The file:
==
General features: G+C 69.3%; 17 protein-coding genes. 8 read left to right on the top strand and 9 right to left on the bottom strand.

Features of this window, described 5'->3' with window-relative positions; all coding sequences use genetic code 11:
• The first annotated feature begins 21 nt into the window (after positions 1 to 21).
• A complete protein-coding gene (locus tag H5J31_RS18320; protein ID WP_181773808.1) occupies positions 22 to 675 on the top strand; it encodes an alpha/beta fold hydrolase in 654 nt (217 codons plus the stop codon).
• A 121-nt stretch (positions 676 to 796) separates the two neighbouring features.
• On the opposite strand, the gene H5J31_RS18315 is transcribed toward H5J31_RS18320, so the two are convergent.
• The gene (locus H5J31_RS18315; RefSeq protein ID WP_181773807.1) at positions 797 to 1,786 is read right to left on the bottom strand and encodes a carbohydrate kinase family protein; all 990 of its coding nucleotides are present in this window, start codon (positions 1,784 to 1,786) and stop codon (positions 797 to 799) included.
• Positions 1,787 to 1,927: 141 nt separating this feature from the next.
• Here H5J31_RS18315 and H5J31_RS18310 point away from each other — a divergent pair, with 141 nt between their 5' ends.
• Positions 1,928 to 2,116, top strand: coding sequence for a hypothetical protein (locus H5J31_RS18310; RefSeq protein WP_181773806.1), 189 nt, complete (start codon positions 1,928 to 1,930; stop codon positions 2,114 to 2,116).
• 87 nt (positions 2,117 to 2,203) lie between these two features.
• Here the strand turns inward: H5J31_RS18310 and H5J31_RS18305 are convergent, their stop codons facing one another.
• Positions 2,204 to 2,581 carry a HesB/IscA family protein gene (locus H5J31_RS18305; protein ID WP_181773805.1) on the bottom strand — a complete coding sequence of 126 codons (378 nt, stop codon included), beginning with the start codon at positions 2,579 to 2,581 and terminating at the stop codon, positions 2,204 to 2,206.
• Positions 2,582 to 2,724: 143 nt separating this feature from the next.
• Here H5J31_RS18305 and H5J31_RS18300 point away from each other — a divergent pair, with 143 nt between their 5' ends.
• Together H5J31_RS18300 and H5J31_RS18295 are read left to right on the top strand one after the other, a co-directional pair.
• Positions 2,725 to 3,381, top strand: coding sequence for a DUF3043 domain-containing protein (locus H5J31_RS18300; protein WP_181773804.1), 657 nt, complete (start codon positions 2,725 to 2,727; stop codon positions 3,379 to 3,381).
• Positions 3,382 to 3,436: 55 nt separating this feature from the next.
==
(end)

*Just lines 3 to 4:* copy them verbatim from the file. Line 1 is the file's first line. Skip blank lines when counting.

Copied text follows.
• The first annotated feature begins 21 nt into the window (after positions 1 to 21).
• A complete protein-coding gene (locus tag H5J31_RS18320; protein ID WP_181773808.1) occupies positions 22 to 675 on the top strand; it encodes an alpha/beta fold hydrolase in 654 nt (217 codons plus the stop codon).